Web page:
Danwakai is a bit different than soudankai. Everyone have their turn for presentation around 3-4 times every year, and the presentation is done in front of all lab members. In danwakai, we hold an international conference style presentation with a student as a moderator, which is limited 40 minutes presentation session without any disturbance, and followed by 20 minutes Q&A session. But well, some people deviated from this rule. The presentations are done fully in english, and the materials should be uploaded to the server beforehand, so we have to carefully prepare ourselves. Here, questions may also come from lab members that belong to the other group. This danwakai might be a good training for students to make presentation in a good manner that is easily understandable.
Reason no. 2: Custom of teaching each others
In fabricating a MEMS device, we are using various kinds of processes and machines. To fabricate a good MEMS which process is better, which material is suitable, which machine should we use are of the challenges. And to find the answer, there is no way other than asking people that are more experienced, even people from the other group. Moreover, in MEMS fabrication, we are basically using many different machines, and we have to learn how to operate each machine from each responsible person (student or staff).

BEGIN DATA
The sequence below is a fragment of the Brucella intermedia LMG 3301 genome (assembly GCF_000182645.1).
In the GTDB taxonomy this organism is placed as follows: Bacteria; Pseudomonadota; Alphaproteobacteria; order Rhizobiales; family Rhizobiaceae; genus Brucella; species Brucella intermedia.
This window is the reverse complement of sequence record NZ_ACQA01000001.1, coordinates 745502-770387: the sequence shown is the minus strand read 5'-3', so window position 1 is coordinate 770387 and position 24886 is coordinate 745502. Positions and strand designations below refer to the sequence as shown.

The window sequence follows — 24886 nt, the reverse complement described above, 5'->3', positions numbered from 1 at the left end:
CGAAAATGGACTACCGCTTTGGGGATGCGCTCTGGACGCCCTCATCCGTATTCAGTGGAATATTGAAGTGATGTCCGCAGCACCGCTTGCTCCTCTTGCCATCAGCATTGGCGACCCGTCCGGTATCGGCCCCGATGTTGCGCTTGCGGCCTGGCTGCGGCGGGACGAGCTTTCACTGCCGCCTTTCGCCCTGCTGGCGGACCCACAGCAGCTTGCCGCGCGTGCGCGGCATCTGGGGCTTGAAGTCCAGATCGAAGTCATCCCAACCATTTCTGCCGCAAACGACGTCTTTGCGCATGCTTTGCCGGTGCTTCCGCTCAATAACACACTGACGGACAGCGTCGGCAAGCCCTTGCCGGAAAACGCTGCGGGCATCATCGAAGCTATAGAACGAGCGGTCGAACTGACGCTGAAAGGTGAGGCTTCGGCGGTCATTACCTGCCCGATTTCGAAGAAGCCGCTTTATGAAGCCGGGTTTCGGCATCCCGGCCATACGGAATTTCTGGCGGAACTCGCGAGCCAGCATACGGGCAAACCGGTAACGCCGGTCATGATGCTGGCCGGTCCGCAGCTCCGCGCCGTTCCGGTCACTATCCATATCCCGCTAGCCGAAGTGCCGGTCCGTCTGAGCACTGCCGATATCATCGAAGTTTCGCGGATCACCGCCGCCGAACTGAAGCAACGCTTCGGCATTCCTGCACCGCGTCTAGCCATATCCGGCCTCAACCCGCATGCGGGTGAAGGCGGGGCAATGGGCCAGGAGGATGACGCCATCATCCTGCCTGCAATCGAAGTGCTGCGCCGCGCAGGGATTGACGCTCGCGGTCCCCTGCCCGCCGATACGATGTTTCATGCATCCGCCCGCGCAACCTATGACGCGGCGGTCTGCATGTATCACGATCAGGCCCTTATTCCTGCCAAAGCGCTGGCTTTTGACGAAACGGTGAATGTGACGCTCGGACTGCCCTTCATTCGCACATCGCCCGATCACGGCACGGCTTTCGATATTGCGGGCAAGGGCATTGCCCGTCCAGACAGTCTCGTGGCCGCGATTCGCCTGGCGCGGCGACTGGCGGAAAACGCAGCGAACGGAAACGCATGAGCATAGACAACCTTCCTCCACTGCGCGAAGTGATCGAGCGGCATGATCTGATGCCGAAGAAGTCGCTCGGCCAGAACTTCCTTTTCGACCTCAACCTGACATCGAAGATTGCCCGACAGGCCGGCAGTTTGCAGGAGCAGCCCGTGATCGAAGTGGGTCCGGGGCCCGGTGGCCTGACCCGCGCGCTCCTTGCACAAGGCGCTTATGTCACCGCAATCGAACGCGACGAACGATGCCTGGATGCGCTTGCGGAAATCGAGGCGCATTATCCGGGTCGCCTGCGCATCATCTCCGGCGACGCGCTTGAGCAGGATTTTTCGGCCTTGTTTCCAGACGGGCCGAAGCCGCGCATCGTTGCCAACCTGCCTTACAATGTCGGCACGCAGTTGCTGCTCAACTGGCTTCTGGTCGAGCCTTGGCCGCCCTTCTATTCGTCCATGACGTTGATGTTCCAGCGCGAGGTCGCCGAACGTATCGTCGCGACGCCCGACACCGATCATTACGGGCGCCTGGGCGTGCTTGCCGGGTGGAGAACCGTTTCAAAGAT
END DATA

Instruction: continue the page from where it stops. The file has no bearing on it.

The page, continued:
Reason no. 3: Open environment
Tanaka Shuji Lab is located in Kyodo-to (Research Bld. M.A.E / A15 on the map) room 113. All students, staffs, and professors are staying in the same room, so it is easier for discussions, even to discuss things that are not related to research. Moreover, Tanaka-sensei's room is also normally opened, so we can enter at anytime if we have something to discuss.
If we have some results, we are also able to go for conferences, and even to write journal papers. Tanaka-sensei said, "Research is to be published in conferences and journal papers!" Experience in giving presentations and writing papers will be very valuable for students. Moreover, by going to conferences we are also able to make discussions with many experts. In Tanaka Shuji Lab, this opportunity is opened for everyone.
Some students wrote their conference experience here:
Schedule in Tanaka Shuji Lab is 1 year research for bachelors, 2 years research for masters, and 3 years research for doctors. Bachelors deliver their defense in February, and submit their thesis in March for graduation. Masters do their pre-defense in December, make first thesis submission in January, then final defense and final thesis submission in February for graduation. We have to plan our experiments carefully to finish it in time, and not to be hurry near the deadlines. There are also some students who are continuing their research to the next level, i.e. bachelor research to master, or master to doctor.
There is some words from Tanaka-sensei that he usually delivers in the opening lecture for lab members.
"The key points of research process are detailed planning, bold execution and logical consideration. These are important for not only research but also other works.
Another important thing is to get the self-confidence that you completed the research process. In Japanese universities, there are few chances that students experience heavy intellectual or physical loads, if they do not perform research work satisfactorily. The students who did not study hard cannot stand the load of competitive works after graduation. I wish students to acquire both physical and intellectual strength."